Joshua Roberts

Creative Director

August 27, 2013

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FamilyMart Thailand’s New Market Strategy

FamilyMart is literally rolling out new store locations to cover smaller communities where they have no existing presence.

mobile-familymart-thailand

Central FamilyMart Co, the main local operator of FamilyMart convenience stores, is exploring new market opportunities amid fierce competition by offering a mobile store format to boost its customer base.

Mr Nath (pictured above) shows the FamilyMart truck that will carry 300-400 products into areas without the company’s convenience stores. Other plans include fostering more of a Japanese ambience in the stores themselves to differentiate them from rivals.

Chief executive Nath Vongphanich said two FamilyMart mobile units, one each in Bangkok and Pattaya, are open now, with a new one slated for Phuket in a few months. The mobile unit will go to communities.

“The mobile unit is also a marketing weapon as it’s an efficient transit media to attract customers’ eyes,” he said.

The company has also introduced five to six FamilyMart kiosks with 20-30 square meters of space in hospitals and public parks. 

The chain has nine store formats including residential projects, commercial areas, tourist destinations, schools, and the Skytrain.

It offers fruit at its stores and plans to add vegetables and some fresh foods in the near future. More Japanese-style products will be added soon, raising the proportion of its Japanese items to 30% of the total in five years, up from less than 10% now.

“We will foster more of a Japanese ambience at our stores, differentiating FamilyMart from our rivals,” said Mr Nath. 

The company plans to open 240 original-size stores this year, with 101 branches already opened and 139 slated for the second half.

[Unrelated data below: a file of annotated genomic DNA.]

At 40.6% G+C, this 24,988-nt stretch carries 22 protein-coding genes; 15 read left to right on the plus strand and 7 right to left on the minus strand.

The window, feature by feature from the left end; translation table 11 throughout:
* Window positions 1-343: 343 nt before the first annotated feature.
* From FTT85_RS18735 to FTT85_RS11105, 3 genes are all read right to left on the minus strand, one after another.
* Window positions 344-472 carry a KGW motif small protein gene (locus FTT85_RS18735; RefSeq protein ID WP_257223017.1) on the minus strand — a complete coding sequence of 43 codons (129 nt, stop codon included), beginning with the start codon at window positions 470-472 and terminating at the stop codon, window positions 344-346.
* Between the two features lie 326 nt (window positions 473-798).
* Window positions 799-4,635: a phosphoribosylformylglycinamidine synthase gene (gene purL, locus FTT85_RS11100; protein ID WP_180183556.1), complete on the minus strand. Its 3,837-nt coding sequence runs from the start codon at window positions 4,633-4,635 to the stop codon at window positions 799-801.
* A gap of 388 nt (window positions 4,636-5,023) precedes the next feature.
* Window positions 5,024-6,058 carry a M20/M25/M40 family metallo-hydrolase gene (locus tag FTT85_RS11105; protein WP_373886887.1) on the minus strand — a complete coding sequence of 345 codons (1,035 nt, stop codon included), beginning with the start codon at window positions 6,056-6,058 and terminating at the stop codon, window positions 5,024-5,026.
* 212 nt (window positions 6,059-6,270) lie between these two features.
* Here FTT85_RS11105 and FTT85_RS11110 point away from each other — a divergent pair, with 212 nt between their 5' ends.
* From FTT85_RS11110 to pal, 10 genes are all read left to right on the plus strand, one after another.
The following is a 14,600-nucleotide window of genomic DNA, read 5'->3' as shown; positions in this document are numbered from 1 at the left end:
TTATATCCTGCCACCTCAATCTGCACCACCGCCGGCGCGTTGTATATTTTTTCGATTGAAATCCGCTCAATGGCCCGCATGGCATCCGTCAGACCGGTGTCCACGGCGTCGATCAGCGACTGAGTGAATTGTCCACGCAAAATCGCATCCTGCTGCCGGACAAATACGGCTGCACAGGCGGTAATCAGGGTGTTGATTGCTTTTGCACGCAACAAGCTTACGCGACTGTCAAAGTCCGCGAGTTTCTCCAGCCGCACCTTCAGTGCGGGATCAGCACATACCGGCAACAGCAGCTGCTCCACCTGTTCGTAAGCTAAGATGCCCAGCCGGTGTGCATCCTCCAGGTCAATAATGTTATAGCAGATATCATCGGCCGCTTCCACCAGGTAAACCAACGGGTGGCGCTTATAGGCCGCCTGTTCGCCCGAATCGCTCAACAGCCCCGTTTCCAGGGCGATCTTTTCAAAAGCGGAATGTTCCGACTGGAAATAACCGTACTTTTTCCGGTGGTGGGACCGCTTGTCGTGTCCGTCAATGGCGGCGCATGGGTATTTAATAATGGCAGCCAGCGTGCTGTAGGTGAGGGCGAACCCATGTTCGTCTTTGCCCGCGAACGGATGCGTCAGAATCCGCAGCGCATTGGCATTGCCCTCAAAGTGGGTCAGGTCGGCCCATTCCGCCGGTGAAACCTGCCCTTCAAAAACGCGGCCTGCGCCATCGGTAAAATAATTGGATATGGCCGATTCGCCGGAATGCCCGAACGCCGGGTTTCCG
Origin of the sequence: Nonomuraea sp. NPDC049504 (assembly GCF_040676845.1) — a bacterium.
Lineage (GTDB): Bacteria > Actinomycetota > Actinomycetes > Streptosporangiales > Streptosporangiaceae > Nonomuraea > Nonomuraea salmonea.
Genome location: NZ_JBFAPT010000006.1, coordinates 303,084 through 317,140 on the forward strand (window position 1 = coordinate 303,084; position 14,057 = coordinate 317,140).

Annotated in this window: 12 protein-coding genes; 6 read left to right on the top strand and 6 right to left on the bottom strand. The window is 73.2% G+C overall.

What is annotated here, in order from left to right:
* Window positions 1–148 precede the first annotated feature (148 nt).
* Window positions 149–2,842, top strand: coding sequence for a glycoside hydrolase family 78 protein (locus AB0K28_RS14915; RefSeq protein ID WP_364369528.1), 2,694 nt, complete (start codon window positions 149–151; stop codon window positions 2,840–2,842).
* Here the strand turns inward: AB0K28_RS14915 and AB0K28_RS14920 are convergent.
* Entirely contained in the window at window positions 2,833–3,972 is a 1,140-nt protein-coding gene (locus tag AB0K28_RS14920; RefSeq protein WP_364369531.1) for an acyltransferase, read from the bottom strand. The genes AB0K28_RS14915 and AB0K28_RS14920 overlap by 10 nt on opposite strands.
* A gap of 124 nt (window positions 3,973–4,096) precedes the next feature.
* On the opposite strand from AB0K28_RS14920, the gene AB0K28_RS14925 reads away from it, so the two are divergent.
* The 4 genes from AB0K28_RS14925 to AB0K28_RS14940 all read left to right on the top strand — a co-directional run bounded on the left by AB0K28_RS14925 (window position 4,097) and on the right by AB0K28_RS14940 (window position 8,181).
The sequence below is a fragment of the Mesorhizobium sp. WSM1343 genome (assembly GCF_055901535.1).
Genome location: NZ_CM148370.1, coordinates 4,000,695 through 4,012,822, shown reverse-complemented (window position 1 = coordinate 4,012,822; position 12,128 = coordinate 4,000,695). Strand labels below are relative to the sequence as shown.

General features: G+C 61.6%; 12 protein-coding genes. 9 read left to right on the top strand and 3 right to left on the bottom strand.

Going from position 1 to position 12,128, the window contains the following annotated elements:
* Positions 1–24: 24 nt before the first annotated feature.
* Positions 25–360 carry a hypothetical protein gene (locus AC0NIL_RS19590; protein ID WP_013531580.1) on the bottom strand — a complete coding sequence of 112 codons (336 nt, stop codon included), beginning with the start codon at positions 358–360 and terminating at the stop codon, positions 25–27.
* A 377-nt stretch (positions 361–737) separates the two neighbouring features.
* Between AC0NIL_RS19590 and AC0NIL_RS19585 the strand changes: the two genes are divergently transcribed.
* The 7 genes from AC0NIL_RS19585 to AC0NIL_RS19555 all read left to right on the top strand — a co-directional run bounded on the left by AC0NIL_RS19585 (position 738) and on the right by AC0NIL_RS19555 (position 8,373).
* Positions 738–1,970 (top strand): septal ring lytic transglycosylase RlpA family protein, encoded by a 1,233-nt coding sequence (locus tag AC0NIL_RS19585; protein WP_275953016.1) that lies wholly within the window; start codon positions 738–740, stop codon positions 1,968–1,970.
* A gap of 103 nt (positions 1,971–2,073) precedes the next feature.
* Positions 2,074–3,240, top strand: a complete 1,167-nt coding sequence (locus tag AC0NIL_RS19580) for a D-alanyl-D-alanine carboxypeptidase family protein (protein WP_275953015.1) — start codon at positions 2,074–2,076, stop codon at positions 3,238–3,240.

The majority of additional stores will be company investments, but it will focus on opening new stores via franchise next year. 

The operator expects total FamilyMart stores will reach 1,000 by year-end. 

Sales at FamilyMart stores are expected to rise to 14 billion baht this year. In the first half, sales grew by 18% as expected. Though consumers have higher household debt, this did not affect its business because it sells daily essential goods.

Our Thoughts

This seems like a really solid strategy FamilyMart has for one of its largest markets in Asia. Although it’s not the first time a grocer has gone mobile (the vehicle kind, not the cell phone variety), FamilyMart seems to have a stronger focus on truly covering more of the market to gain share.

With a mobile fleet of stores, FamilyMart will have, in essence, a more flexible store network to cover areas incapable of supporting a full-size store. When those areas do become capable, they can then move their mobile stores to other areas.

Peapod, a division of Ahold USA, rolled out a mobile unit in the US earlier this year. Freshmobile, another mobile grocer to hit the streets last year, sports a large air-conditioned trailer with fresh variety.

Although other grocers have launched their own mobile units, they tend to be more focused on brand recognition and the integration of technology rather than a true stab at covering more of the market. They seem rather gimmicky and non-scalable.

FamilyMart, on the other hand, with its 21 years in Thailand, has the experience and market intelligence to expose its new mobile fleet to higher potential.

Next time I’m in Thailand I really hope to come across one of these units.

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Comments

  • Harry Wiren

    hello from thailand Pattaya
    I dont understand you sell bargain snacks 16 to 27 bath like sausege and so. But 10 pm they say no have empty. If i go to 7elev they took from basket everything i need and ask you take vegetables too. Same your price about water 6 litres 58 bath. I buy it Tesco same 38 bath. I am old marketing man and this is my help to you.
    best regards HW, naklua rd 16, Pattaya Wongamat Beach

  • Don Ward

    The new Family Mart at the intersection of Thappraya & Threpasit Rd is so poorly run, My family and I will never go there again. Myself, my wife, and her sister all feel the same. They are rude (Mgr) and ill informed about products and NEVER yim (smile). I have lived in Grand Codo village for almost 15 years, so it is convenient, but very bad. I hope someone takes this into consideration, or it will not make it. Food Mart sets a good example of how to run a business. Chohk Dii.